A FI’s IDRs do not usually reflect default risk on subordinated or “junior” debt or on obligations to entities under common control and government authorities. However, if non-performance on these obligations is viewed as indicative of broader stress that could result in the issuer defaulting on its senior obligations to third-party, private creditors, thus FI’s Long-Term IDR will be downgraded to a very low level.
 

What is Issue Ratings? 
 Issue ratings of FIs, reflect the overall level of credit risk attached to specific financial commitments, usually securities. This view incorporates an assessment both of the likelihood of default on the specific obligation, and of potential recoveries for creditors in case of default/non-performance. Short-term FI issue ratings incorporate only an assessment of the default risk on the instrument.
What are the factors considered when rating FIs?
Operating Environment:  It takes into account the economic environment (key macro variables that may affect a bank’s fundamental credit strengths etc.), financial market development (structure of the banking system, depth of national capital markets and the development 
of infrastructure etc. ) and the 
regulatory framework.
Company Profile: It considers franchise,
business model and organisational structure.
Management Assessment:  It entails evaluating corporate governance initiatives on both a country specific and issuer specific basis.
Risk Appetite: The agency will apply its own judgment and contrast a bank’s stated risk positioning against its own perception of the degree of risk inherent in a particular business line, product strategy and other material facts will also be considered when giving a rating.
Financial Profile: The starting point is typically audited financial statements, but it will generally also consider unaudited and interim financial statements as well as regulatory reporting such as Basel Pillar 3.
 

What are the types of ratings given to a Corporate?
Issuer Ratings: An Issuer Default Rating (IDR) is an assessment of an issuer’s relative vulnerability to default on financial obligations, and is intended to be comparable across industry groups and countries. Issuers may often carry both long-term and short-term IDRs.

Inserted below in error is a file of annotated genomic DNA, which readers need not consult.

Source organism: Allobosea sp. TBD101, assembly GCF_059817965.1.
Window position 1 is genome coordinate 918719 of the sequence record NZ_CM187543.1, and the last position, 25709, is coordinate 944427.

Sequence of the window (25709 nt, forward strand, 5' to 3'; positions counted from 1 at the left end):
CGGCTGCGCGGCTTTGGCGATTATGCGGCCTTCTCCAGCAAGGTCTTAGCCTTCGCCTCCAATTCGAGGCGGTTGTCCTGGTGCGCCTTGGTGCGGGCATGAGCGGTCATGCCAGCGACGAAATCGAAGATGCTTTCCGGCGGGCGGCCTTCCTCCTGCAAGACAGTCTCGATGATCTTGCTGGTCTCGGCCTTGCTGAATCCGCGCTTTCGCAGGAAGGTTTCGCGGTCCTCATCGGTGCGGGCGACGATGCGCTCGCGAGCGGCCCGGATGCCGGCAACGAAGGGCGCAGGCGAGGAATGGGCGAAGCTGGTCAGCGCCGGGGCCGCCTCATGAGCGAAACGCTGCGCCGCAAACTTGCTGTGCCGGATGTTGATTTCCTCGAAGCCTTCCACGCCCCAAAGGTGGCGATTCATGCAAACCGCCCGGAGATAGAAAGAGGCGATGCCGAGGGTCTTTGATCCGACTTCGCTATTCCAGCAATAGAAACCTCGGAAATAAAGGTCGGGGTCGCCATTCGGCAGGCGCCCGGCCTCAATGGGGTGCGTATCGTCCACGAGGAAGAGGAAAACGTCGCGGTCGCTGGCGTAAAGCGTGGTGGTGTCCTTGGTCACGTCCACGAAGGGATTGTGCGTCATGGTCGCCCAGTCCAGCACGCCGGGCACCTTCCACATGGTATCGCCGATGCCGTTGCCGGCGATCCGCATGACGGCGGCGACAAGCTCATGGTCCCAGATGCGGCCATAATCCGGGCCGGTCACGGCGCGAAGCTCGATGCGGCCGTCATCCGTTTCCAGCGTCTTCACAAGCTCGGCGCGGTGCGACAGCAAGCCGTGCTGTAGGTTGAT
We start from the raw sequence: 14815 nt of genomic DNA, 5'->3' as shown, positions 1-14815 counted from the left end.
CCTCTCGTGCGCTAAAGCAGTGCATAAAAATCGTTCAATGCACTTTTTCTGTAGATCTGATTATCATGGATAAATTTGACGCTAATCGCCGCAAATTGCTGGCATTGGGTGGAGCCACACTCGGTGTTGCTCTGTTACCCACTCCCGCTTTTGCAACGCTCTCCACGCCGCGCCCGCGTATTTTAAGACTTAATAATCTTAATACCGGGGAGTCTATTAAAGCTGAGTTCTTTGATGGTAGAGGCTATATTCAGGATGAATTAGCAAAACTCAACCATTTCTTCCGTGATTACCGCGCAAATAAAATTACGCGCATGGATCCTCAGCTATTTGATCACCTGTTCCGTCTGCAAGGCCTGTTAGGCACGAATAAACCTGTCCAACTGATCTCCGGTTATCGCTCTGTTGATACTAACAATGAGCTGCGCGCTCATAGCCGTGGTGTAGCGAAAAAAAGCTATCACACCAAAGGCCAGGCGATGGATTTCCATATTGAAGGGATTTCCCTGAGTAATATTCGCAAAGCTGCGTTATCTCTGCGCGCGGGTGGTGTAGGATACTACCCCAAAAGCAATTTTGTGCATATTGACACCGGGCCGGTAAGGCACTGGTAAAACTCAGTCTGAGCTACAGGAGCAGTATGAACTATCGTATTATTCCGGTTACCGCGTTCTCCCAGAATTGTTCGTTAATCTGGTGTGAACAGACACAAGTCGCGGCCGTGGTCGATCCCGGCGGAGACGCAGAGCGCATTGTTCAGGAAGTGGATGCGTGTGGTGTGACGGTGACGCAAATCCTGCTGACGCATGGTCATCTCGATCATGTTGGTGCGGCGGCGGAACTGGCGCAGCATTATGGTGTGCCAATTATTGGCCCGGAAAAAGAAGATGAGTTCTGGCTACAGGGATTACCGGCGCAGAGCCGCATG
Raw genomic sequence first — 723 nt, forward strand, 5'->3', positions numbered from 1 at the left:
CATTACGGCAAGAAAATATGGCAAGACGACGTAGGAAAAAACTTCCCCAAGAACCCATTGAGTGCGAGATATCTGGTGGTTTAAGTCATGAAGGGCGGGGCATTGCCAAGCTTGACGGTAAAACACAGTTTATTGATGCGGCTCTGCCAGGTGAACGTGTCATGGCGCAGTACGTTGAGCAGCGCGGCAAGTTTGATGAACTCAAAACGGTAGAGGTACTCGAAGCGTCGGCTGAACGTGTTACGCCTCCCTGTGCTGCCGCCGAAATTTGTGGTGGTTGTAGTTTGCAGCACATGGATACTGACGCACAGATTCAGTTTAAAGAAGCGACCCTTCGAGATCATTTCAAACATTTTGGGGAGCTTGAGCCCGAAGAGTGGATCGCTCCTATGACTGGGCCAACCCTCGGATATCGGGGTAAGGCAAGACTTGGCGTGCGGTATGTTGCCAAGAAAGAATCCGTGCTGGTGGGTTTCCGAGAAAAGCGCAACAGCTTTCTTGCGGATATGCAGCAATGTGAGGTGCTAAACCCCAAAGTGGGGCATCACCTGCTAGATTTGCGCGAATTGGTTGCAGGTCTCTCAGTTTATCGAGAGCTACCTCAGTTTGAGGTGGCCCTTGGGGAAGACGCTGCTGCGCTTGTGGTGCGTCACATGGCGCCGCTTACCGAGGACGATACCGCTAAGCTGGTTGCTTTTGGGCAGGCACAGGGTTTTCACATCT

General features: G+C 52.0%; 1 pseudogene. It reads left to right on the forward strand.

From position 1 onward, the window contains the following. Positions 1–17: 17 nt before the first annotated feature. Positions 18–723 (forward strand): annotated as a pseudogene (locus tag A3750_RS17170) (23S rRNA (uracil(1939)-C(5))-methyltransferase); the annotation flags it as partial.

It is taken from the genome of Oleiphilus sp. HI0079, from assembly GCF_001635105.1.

Instrument Ratings: The ratings of individual debt issues incorporate additional information on priority of payment and likely recovery in the event of default. The rating of an individual debt security can be above, below or equal to the IDR, depending on the security‘s priority among claims, the amount of collateral, and other aspects of the capital structure.
 

What are the determinants of corporate ratings?
Qualitative and quantitative factors relating to business and financial risks are reflected in corporate ratings. Typically at least 3 years of historic and financial data are used along with the analysts’ forecasts to comparatively analyze with relative players in the same industry or peer groups. 
Sovereigns
 

What are the types of sovereign rating?
The sovereign ratings assigned by rating agencies relate to the likelihood that a sovereign issuer will default on its debt. There are two types of rating:
Issuer Default Ratings:  Sovereign Issuer Default Ratings (IDRs) are a forward-looking assessment of a sovereign’s capacity and willingness to honour its existing and future obligations in full and on time. Sovereigns are assigned two IDRs: the Local-Currency IDR reflects the likelihood of default on debt issued (and payable) in the currency of the sovereign, while the Foreign-Currency IDR is an assessment of the credit risk associated with debt issued in foreign currencies.
Debt Issue Ratings: Specific ratings are also assigned to the debt issued by rated sovereigns; the ratings are typically the same as the relevant sovereign IDR.
 

What are the factors considered in a sovereign rating?
Macroeconomic performance 
Structural features of the economy 
Public finances 
External finances
 

What is the difference between country risk and sovereign risk?
Country risk and sovereign credit risk are related but distinct concepts. The former refers to the risks associated with doing business in a particular country, while sovereign credit ratings are more narrowly focused on the risk of a sovereign government defaulting on its debt obligations. 
(Source: Fitch Ratings)